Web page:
**VI: The Unexplained Intellect: The mind’s dynamic foundations**

memory is essentially a form of epistemic retentiveness: One’s present knowledge counts as an instance of memory when and only when it was attained on the basis of an epistemic encounter that lies in one’s past. One can epistemically encounter a *proposition* as the conclusion of an argument, and so can encounter it before the occurrence of any event to which it pertains, but one cannot encounter an *event* in that way. In the resulting explanation of memory’s temporal asymmetry, it is the dynamic events of epistemic encountering to which we must make reference. These encounters, and not the knowledge states to which they lead, do the lion’s share of the explanatory work.

**A: Simplifying Mole’s perspective**

It may help simplify Mole’s thought-provoking perspective if we make an arbitrary distinction between:

(i) The mind of an applied scientist, whose primary concern is our sensory observations of a ‘common’ external world;

(ii) The mind of a philosopher, whose primary concern is abstracting a coherent perspective of the external world from our sensory observations; and

(iii) The mind of a mathematician, whose primary concern is adequately expressing such abstractions in a formal language of unambiguous communication.

My understanding of Mole’s thesis, then, is that:

(a) although a mathematician’s mind may be capable of defining the ‘truth’ value of some logical and mathematical propositions without reference to the external world,

(b) the ‘truth’ value of any logical or mathematical proposition that purports to represent any aspect of the real world must be capable of being evidenced objectively to the mind of an applied scientist; and that,

(c) of the latter ‘truths’, what should interest the mind of a philosopher is whether there are some that are ‘knowable’ completely independently of the passage of time, and some that are ‘knowable’ only partially, or incrementally, with the passage of time.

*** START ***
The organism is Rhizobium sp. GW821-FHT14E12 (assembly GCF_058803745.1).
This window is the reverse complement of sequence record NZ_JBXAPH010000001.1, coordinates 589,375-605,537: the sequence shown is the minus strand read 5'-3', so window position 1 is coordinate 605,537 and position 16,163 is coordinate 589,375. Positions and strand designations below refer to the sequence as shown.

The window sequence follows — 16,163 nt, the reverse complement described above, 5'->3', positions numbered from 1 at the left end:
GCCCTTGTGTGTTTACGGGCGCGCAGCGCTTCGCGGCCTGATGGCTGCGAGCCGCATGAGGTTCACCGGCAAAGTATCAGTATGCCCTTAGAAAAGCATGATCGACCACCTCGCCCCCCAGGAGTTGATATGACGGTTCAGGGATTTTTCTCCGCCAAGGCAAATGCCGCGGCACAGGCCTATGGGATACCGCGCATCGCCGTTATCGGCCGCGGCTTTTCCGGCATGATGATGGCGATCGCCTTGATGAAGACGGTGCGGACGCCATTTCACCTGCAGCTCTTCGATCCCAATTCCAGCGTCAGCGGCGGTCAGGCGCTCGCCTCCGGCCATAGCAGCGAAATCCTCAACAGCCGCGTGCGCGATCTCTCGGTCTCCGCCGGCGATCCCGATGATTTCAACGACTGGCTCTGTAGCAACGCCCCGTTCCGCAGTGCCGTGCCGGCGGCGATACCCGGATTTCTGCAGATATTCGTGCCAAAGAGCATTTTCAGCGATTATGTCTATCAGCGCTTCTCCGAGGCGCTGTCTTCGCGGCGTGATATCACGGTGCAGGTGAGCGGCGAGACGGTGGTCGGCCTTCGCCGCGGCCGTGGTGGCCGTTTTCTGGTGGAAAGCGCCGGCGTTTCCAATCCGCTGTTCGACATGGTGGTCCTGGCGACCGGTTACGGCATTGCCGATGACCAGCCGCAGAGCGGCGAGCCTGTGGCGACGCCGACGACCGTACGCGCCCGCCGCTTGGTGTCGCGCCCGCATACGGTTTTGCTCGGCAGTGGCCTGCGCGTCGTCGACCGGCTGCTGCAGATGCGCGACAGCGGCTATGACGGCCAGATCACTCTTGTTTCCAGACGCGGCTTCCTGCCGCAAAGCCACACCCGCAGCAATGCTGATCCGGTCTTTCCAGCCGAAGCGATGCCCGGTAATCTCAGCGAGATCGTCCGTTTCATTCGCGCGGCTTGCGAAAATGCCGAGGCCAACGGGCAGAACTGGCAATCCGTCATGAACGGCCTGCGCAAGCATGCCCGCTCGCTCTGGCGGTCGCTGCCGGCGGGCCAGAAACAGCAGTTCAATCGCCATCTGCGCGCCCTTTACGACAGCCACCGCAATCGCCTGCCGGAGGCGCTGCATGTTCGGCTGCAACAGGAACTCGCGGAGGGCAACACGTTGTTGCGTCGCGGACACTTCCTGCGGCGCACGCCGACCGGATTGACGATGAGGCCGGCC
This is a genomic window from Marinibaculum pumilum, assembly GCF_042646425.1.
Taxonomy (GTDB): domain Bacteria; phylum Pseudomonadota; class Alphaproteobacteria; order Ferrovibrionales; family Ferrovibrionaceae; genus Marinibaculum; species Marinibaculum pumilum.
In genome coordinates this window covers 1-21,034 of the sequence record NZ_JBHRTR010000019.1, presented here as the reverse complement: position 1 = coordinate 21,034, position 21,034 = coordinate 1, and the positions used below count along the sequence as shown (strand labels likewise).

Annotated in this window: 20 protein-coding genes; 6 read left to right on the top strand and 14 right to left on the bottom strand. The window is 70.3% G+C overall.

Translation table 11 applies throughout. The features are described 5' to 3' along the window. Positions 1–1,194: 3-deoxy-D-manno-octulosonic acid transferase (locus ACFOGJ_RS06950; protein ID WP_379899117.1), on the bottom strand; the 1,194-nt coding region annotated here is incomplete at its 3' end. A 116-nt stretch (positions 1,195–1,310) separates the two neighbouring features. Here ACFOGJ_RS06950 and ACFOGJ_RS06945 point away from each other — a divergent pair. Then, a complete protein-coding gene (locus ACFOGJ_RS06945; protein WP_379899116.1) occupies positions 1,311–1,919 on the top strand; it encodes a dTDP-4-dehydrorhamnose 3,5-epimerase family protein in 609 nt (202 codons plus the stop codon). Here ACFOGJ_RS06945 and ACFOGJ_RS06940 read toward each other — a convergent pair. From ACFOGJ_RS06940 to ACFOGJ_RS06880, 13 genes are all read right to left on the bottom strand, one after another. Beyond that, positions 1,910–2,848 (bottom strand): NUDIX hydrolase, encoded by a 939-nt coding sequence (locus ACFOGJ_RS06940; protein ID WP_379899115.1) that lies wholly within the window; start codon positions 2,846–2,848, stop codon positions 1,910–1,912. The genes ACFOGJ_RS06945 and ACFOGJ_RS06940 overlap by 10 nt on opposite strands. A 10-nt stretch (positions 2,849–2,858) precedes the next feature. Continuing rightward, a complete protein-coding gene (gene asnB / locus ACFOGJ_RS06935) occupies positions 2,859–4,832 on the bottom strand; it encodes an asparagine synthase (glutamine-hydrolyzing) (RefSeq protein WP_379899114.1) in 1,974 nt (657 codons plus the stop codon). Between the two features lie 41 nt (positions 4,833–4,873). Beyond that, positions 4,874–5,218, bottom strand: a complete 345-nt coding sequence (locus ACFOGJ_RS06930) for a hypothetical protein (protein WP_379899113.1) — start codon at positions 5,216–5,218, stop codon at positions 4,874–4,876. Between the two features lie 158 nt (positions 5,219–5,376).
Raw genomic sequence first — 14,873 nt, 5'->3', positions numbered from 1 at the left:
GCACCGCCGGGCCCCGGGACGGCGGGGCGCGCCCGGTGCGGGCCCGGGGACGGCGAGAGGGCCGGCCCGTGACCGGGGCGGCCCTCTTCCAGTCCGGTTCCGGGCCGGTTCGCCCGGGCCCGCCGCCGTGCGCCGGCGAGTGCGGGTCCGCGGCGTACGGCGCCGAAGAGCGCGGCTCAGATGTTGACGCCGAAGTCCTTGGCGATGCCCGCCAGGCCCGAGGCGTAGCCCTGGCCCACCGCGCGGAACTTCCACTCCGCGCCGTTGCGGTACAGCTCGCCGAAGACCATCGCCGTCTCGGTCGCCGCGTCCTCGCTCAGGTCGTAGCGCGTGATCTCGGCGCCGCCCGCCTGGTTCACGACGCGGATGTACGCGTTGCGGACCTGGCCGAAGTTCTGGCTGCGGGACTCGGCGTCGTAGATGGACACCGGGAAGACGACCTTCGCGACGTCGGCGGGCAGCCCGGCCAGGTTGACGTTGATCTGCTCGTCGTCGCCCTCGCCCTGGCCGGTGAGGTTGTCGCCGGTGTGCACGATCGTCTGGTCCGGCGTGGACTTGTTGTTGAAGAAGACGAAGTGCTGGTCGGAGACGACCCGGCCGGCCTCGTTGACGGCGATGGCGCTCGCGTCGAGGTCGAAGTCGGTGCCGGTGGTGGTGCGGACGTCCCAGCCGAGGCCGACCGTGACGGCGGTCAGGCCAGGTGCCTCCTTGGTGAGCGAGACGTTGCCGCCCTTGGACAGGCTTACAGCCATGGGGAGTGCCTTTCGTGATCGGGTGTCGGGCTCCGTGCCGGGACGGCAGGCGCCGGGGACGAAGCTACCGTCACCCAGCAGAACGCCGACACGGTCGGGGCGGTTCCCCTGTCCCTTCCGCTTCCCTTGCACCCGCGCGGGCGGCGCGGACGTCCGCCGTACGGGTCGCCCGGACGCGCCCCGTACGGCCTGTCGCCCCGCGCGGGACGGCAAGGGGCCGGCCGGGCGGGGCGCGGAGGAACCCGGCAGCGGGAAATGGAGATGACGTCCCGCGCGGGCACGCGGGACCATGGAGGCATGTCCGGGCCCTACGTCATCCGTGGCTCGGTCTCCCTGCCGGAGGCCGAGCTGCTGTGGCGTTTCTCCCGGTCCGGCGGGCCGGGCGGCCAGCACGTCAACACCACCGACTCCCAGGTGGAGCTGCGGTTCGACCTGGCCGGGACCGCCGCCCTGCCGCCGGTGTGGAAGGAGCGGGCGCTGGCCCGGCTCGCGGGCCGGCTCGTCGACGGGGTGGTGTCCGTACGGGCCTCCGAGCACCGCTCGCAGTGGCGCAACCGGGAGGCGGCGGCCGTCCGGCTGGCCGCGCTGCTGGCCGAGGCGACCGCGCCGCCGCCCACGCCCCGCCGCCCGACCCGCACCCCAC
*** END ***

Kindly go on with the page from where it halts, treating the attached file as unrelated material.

**B. Support for Mole’s thesis**

It also seems to me that Mole’s thesis implicitly subsumes, or at the very least echoes, the belief expressed by Chetan R. Murthy (‘An Evaluation Semantics for Classical Proofs‘, Proceedings of Sixth IEEE Symposium on Logic in Computer Science, pp. 96-109, 1991; also Cornell TR 91-1213):

“It is by now folklore … that one can view the values of a simple functional language as specifying evidence for propositions in a constructive logic …”

If so, the thesis seems significantly supported by the following paper that is due to appear in the December 2016 issue of ‘Cognitive Systems Research’:

The CSR paper implicitly suggests that there are, indeed, (only?) two ways of assigning ‘true’ or ‘false’ values to any mathematical description of real-world events.

**C. Algorithmic computability**

First, a number theoretical relation is algorithmically computable if, and only if, there is an algorithm that can provide objective evidence (cf. ibid Murthy 91) for deciding the truth/falsity of each proposition in the denumerable sequence .

(We note that the concept of `algorithmic computability’ is essentially an expression of the more rigorously defined concept of `realizability’ on p.503 of Stephen Cole Kleene’s ‘*Introduction to Metamathematics*‘, North Holland Publishing Company, Amsterdam.)

**D. Algorithmic verifiability**

Second, a number-theoretical relation is algorithmically verifiable if, and only if, for any given natural number , there is an algorithm which can provide objective evidence for deciding the truth/falsity of each proposition in the finite sequence .